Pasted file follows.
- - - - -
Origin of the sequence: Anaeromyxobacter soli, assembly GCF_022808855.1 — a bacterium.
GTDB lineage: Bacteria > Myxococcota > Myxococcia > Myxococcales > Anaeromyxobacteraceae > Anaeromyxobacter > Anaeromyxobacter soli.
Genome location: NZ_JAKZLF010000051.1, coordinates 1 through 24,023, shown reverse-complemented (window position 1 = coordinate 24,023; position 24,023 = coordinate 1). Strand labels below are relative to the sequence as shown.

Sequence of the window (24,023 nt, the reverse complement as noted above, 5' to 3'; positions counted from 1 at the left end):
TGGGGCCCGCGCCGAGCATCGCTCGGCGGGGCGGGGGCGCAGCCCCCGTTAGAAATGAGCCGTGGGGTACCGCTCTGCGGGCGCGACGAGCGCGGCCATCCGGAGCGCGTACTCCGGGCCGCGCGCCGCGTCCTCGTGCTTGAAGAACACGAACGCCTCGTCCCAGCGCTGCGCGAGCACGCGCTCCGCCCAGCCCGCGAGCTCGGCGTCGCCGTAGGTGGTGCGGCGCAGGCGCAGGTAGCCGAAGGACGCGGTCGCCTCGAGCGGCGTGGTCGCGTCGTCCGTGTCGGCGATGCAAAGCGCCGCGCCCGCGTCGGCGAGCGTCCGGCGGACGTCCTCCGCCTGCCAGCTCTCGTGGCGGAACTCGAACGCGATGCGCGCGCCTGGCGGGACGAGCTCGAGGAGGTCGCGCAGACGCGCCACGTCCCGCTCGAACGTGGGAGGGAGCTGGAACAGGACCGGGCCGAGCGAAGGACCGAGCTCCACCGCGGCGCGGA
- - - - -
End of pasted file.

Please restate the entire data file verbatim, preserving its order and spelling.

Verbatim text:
Origin of the sequence: Anaeromyxobacter soli, assembly GCF_022808855.1 — a bacterium.
GTDB lineage: Bacteria > Myxococcota > Myxococcia > Myxococcales > Anaeromyxobacteraceae > Anaeromyxobacter > Anaeromyxobacter soli.
Genome location: NZ_JAKZLF010000051.1, coordinates 1 through 24,023, shown reverse-complemented (window position 1 = coordinate 24,023; position 24,023 = coordinate 1). Strand labels below are relative to the sequence as shown.

Sequence of the window (24,023 nt, the reverse complement as noted above, 5' to 3'; positions counted from 1 at the left end):
TGGGGCCCGCGCCGAGCATCGCTCGGCGGGGCGGGGGCGCAGCCCCCGTTAGAAATGAGCCGTGGGGTACCGCTCTGCGGGCGCGACGAGCGCGGCCATCCGGAGCGCGTACTCCGGGCCGCGCGCCGCGTCCTCGTGCTTGAAGAACACGAACGCCTCGTCCCAGCGCTGCGCGAGCACGCGCTCCGCCCAGCCCGCGAGCTCGGCGTCGCCGTAGGTGGTGCGGCGCAGGCGCAGGTAGCCGAAGGACGCGGTCGCCTCGAGCGGCGTGGTCGCGTCGTCCGTGTCGGCGATGCAAAGCGCCGCGCCCGCGTCGGCGAGCGTCCGGCGGACGTCCTCCGCCTGCCAGCTCTCGTGGCGGAACTCGAACGCGATGCGCGCGCCTGGCGGGACGAGCTCGAGGAGGTCGCGCAGACGCGCCACGTCCCGCTCGAACGTGGGAGGGAGCTGGAACAGGACCGGGCCGAGCGAAGGACCGAGCTCCACCGCGGCGCGGA